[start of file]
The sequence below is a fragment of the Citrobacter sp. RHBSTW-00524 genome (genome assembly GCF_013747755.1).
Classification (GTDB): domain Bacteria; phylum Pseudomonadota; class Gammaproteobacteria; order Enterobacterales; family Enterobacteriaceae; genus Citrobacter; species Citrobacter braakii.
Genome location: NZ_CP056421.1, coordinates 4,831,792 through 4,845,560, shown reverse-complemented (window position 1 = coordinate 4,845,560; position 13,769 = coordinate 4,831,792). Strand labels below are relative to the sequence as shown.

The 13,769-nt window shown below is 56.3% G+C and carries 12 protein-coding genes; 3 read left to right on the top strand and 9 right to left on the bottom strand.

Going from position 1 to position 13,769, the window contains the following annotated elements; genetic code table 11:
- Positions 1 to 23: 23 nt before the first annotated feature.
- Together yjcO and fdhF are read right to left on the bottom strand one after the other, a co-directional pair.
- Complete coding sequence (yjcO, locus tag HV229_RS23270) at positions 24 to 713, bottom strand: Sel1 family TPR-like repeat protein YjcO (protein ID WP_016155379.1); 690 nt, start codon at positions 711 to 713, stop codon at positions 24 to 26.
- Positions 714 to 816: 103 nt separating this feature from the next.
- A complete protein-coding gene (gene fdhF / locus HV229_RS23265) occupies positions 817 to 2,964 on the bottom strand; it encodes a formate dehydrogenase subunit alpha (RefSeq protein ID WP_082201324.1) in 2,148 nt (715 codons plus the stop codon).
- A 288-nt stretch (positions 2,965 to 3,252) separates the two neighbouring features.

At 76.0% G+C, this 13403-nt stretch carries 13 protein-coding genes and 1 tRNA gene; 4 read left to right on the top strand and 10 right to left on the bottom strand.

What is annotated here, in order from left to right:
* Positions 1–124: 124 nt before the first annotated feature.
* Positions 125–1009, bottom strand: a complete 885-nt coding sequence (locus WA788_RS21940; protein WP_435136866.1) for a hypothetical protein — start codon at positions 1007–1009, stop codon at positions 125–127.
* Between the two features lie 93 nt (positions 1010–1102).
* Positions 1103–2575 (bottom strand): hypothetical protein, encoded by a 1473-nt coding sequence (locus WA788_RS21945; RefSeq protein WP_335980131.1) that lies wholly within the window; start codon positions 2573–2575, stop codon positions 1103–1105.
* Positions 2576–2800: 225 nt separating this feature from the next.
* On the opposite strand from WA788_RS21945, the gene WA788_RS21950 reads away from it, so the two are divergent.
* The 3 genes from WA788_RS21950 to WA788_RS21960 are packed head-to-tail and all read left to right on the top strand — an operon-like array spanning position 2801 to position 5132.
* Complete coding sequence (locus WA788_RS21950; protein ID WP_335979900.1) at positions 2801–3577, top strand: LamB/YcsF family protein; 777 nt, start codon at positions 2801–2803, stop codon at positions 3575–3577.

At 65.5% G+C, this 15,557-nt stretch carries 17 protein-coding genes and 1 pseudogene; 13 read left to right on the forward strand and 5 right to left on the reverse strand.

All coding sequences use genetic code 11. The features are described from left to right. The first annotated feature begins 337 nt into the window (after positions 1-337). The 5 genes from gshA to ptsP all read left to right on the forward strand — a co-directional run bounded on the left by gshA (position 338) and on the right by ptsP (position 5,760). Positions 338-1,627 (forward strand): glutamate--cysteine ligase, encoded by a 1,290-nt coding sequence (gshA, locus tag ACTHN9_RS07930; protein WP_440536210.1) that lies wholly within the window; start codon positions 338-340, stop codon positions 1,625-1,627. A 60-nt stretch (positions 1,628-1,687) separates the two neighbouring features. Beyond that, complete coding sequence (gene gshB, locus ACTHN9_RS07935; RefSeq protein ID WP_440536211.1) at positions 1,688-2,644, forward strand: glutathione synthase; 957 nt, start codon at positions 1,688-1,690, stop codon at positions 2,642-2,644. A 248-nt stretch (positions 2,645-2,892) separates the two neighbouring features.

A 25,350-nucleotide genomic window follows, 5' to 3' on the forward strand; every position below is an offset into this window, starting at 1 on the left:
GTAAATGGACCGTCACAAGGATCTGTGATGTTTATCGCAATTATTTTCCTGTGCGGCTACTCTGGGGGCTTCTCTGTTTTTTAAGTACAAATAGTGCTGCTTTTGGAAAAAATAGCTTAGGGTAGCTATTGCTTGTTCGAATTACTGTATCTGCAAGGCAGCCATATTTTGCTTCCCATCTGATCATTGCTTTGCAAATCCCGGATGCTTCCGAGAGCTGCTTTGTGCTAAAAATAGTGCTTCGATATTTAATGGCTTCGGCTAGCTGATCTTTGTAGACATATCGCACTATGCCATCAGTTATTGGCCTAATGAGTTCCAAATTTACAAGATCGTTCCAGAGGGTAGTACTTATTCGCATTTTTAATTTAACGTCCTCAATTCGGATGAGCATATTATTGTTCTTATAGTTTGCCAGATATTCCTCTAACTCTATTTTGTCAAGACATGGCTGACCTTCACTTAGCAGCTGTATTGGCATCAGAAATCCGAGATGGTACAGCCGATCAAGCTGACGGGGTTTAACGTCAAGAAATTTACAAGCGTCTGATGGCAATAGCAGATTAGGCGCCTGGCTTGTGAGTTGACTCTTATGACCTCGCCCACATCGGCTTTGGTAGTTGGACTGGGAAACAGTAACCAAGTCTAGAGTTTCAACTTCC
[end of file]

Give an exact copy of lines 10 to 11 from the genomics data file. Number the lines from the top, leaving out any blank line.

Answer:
- A complete protein-coding gene (gene fdhF / locus HV229_RS23265) occupies positions 817 to 2,964 on the bottom strand; it encodes a formate dehydrogenase subunit alpha (RefSeq protein ID WP_082201324.1) in 2,148 nt (715 codons plus the stop codon).
- A 288-nt stretch (positions 2,965 to 3,252) separates the two neighbouring features.